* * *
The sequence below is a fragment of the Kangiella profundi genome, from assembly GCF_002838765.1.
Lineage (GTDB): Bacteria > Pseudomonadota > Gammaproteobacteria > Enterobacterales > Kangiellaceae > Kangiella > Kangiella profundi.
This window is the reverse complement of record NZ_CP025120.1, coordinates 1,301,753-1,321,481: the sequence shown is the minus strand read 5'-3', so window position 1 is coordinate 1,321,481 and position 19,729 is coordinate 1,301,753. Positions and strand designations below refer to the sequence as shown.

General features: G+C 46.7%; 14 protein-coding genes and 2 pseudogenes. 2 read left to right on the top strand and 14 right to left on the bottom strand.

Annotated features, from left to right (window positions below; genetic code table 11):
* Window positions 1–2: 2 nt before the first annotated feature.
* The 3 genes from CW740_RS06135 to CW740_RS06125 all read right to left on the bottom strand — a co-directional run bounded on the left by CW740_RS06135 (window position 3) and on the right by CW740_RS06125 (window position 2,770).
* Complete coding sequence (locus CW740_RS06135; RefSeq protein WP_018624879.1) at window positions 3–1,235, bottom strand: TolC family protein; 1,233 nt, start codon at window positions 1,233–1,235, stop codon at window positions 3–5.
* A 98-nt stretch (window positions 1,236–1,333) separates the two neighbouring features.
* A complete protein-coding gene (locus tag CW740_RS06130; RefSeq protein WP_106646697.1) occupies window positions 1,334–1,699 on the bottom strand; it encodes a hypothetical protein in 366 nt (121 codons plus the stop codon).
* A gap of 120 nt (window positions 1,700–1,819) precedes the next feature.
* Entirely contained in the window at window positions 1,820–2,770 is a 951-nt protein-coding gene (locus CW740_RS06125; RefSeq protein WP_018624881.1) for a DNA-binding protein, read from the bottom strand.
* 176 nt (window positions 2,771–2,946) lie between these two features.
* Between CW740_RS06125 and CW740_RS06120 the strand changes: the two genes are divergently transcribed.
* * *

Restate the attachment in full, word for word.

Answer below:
The sequence below is a fragment of the Kangiella profundi genome, from assembly GCF_002838765.1.
Lineage (GTDB): Bacteria > Pseudomonadota > Gammaproteobacteria > Enterobacterales > Kangiellaceae > Kangiella > Kangiella profundi.
This window is the reverse complement of record NZ_CP025120.1, coordinates 1,301,753-1,321,481: the sequence shown is the minus strand read 5'-3', so window position 1 is coordinate 1,321,481 and position 19,729 is coordinate 1,301,753. Positions and strand designations below refer to the sequence as shown.

General features: G+C 46.7%; 14 protein-coding genes and 2 pseudogenes. 2 read left to right on the top strand and 14 right to left on the bottom strand.

Annotated features, from left to right (window positions below; genetic code table 11):
* Window positions 1–2: 2 nt before the first annotated feature.
* The 3 genes from CW740_RS06135 to CW740_RS06125 all read right to left on the bottom strand — a co-directional run bounded on the left by CW740_RS06135 (window position 3) and on the right by CW740_RS06125 (window position 2,770).
* Complete coding sequence (locus CW740_RS06135; RefSeq protein WP_018624879.1) at window positions 3–1,235, bottom strand: TolC family protein; 1,233 nt, start codon at window positions 1,233–1,235, stop codon at window positions 3–5.
* A 98-nt stretch (window positions 1,236–1,333) separates the two neighbouring features.
* A complete protein-coding gene (locus tag CW740_RS06130; RefSeq protein WP_106646697.1) occupies window positions 1,334–1,699 on the bottom strand; it encodes a hypothetical protein in 366 nt (121 codons plus the stop codon).
* A gap of 120 nt (window positions 1,700–1,819) precedes the next feature.
* Entirely contained in the window at window positions 1,820–2,770 is a 951-nt protein-coding gene (locus CW740_RS06125; RefSeq protein WP_018624881.1) for a DNA-binding protein, read from the bottom strand.
* 176 nt (window positions 2,771–2,946) lie between these two features.
* Between CW740_RS06125 and CW740_RS06120 the strand changes: the two genes are divergently transcribed.